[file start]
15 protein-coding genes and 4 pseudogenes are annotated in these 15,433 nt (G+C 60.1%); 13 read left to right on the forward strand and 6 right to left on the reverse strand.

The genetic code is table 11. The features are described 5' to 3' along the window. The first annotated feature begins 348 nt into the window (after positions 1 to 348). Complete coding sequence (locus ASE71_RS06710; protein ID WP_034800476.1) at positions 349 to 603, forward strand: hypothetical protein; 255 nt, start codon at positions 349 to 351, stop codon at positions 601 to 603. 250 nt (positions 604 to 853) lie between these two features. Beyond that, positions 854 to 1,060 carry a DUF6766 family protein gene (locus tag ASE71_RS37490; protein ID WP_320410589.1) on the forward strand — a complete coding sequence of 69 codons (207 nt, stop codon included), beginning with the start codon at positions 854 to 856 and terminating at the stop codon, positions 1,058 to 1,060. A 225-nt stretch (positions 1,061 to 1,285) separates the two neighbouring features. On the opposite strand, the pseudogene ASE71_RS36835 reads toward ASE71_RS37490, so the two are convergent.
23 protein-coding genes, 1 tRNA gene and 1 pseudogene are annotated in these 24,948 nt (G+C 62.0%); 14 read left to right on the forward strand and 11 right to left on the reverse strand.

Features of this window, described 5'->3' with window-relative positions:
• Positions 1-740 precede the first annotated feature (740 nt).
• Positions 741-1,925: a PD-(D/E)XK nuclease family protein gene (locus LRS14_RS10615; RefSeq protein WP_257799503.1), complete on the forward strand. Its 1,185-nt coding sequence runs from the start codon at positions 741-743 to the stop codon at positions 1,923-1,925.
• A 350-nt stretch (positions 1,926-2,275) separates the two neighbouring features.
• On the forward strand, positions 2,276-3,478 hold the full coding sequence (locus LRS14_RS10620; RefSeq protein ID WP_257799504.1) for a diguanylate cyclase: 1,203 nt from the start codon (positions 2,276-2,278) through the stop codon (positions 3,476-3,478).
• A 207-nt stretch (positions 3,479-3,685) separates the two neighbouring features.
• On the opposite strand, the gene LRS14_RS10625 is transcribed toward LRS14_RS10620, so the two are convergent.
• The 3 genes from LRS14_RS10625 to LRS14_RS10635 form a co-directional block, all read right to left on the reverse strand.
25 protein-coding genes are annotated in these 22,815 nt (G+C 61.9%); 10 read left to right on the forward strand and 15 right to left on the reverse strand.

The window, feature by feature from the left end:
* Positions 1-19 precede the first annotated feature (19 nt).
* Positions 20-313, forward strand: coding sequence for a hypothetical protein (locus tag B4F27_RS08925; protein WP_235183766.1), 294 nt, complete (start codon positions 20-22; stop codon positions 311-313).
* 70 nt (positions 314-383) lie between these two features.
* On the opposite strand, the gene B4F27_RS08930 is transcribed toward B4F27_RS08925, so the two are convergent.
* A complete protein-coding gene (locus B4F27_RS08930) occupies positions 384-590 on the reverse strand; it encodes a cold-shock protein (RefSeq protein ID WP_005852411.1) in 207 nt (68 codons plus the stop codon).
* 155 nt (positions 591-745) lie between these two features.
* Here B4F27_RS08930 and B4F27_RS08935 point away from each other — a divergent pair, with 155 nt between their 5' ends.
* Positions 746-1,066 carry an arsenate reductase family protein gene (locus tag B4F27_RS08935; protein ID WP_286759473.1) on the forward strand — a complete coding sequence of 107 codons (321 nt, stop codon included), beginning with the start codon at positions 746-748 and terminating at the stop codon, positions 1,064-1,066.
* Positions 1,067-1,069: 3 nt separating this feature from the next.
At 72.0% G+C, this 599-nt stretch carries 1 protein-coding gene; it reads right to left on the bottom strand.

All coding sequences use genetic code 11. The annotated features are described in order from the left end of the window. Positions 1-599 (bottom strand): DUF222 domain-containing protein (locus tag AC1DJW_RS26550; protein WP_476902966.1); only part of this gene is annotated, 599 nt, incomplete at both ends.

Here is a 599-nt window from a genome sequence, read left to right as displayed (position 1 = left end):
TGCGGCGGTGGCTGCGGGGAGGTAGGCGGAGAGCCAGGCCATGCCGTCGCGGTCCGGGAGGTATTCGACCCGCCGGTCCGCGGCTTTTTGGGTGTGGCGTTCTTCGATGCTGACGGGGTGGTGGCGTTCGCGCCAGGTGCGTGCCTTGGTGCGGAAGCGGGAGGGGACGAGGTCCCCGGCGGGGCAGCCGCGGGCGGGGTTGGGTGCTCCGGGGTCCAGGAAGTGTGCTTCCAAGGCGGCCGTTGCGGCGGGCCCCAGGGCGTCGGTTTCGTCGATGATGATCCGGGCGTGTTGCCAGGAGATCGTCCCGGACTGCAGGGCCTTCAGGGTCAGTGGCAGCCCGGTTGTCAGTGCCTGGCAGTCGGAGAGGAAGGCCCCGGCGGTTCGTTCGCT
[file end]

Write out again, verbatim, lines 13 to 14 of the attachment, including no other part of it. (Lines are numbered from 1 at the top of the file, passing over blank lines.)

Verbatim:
The window, feature by feature from the left end:
* Positions 1-19 precede the first annotated feature (19 nt).